In practice, listening to our psychosexual story means taking the time to be with our memories. Initially, this will probably mean time alone, time to be quiet and to let the silence speak to us, time to let memories begin to surface and play around the edges of our consciousness, time to go for walks or light a candle and just sit, time to spend jotting down memories, journaling our feelings, or, if we are so inclined, sketching images from our past.
We meet many people who report that they have few, if any, recollections of sexual feelings or experiences as children. They are often surprised to discover that once they become receptive and welcoming, the images and memories begin to return to their awareness.
Listening to our psychosexual story also involves taking the risk of asking questions. It means talking to our parents about their relationship and their memories surrounding our birth and infancy. It involves the willingness to explore our family’s attitudes and messages around sexuality. It could mean conversations with our brothers and sisters or our other relatives about our shared past and early life experience.
At some point, we might also find it helpful to write out our psychosexual story for ourselves and share it with a close friend, a spiritual director, or a counsellor. When we facilitate retreats on the topic of human sexuality, we often invite participants to begin sharing their stories, at the level at which they are comfortable, in a small group setting. Listening to our personal story and sharing it with people whom we can trust can be a powerful experience of growth and healing.
QUESTIONS FOR REFLECTION AND SHARING
1. What do you know about the circumstances of your mother’s pregnancy while she carried you? How was her physical and emotional health? Did she smoke, drink alcohol, or use any drugs while pregnant? How long had it been since she delivered a previous child before she became pregnant with you? What kind of support system did she have?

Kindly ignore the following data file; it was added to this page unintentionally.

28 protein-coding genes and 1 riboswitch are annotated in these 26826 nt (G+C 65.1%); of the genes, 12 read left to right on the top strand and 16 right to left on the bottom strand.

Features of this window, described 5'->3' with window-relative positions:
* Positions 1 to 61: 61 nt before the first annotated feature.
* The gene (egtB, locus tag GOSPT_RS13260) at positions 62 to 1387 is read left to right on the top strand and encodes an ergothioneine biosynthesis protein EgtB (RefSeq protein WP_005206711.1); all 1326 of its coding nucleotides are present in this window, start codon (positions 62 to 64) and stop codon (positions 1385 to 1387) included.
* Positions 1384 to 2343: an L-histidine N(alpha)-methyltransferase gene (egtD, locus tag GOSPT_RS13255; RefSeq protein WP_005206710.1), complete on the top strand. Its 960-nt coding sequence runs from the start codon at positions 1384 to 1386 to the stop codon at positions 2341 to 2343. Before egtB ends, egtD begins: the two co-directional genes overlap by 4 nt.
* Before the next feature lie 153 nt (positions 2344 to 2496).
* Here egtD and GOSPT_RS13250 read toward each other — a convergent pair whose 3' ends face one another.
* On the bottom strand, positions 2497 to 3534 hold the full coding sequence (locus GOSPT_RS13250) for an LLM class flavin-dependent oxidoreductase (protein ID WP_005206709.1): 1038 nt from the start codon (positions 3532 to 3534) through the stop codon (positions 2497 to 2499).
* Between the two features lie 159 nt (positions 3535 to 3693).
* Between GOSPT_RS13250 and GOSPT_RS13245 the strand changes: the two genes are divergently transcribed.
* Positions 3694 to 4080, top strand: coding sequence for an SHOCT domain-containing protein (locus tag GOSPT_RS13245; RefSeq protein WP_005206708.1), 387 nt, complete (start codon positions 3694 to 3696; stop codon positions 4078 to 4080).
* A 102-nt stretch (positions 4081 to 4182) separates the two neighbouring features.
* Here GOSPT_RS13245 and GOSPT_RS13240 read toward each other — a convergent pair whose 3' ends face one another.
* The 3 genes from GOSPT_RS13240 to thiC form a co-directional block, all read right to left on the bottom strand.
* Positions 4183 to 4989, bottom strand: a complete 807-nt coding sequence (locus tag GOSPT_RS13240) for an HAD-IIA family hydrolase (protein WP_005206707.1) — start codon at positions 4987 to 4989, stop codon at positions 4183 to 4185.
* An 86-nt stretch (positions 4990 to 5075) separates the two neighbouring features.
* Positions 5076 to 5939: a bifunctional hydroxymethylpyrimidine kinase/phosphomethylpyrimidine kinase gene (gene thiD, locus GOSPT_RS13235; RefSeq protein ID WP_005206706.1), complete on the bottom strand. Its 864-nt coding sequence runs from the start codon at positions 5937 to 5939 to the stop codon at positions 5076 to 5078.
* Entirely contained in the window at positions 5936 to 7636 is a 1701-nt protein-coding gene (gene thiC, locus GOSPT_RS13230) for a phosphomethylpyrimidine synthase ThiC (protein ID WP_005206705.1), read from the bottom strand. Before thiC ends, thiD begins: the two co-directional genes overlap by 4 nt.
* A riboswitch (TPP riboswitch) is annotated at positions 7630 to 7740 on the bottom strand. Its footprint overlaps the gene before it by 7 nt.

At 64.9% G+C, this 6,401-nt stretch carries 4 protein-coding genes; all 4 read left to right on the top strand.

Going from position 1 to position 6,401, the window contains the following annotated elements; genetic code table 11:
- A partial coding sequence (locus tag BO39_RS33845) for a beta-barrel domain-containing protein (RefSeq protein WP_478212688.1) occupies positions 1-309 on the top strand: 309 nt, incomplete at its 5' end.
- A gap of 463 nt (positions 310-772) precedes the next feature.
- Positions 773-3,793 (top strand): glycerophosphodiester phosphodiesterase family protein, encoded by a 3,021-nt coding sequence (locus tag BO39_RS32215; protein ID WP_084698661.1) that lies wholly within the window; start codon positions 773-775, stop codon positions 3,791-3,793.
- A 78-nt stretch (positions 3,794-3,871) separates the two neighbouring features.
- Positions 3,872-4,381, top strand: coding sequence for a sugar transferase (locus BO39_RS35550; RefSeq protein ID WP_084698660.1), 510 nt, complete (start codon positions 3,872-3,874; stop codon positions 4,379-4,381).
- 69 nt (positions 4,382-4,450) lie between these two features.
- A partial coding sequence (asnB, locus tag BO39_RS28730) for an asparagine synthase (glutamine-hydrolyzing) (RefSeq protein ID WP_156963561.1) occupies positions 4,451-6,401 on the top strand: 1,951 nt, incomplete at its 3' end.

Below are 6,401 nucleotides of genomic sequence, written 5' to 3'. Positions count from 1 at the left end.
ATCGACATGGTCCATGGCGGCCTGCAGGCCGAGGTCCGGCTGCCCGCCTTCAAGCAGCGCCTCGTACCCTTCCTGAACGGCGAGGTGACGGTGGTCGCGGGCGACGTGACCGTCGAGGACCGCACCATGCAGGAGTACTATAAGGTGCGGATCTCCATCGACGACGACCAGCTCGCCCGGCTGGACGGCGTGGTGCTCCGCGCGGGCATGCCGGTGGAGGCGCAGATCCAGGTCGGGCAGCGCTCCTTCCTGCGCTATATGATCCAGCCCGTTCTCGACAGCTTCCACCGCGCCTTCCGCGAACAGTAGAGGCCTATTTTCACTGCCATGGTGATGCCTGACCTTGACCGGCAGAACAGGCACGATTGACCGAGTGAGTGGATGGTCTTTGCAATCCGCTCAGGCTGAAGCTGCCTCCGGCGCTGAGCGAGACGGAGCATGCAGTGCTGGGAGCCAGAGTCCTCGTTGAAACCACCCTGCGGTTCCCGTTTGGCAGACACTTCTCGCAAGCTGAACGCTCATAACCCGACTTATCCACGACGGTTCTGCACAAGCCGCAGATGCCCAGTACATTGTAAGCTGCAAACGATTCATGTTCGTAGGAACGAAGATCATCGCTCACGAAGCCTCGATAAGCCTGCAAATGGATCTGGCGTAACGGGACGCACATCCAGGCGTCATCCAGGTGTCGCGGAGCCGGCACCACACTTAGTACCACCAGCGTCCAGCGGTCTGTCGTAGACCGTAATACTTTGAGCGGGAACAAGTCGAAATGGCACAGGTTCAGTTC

2. How did your mother spend her days while she was pregnant with you? What was the level of emotional stability in her environment at the time? Who else lived in the house? What would it have been like to be a baby in her womb?
3. What do you know about your mother’s labour and delivery with you? Where were you born? Who attended your birth? Were there any complications? Did you ever hear your birth story?
4. What questions do you have about your own prenatal experience?
5. How do you think you have been affected by your prenatal experiences? Do you recognize any connection between: Your mother’s pregnancy experiences and your current level of self-esteem? Sense of belonging? Degree of interior calmness or anxiety? Right to be here?
1. What “body memories,” stories, or imaginings do you have about how you were held as a baby? Nursed? Tended? What relationship do you recognize between these early experiences and your current level of comfort with body touch? Giving and receiving affection? Feeling physically needy or physically comfortable?
2. What baby pictures have you seen of yourself? What do you think/feel your experience was like as a baby? Or what was it like to be a baby in your family when you were born?
3. What do you recall about your play experiences? Playmates? Favourite toys? Games? How do these relate to your interests in people today? Enjoyments?
4. What memories do you have around self-pleasuring (masturbation)? Childhood sex play? Body exploration?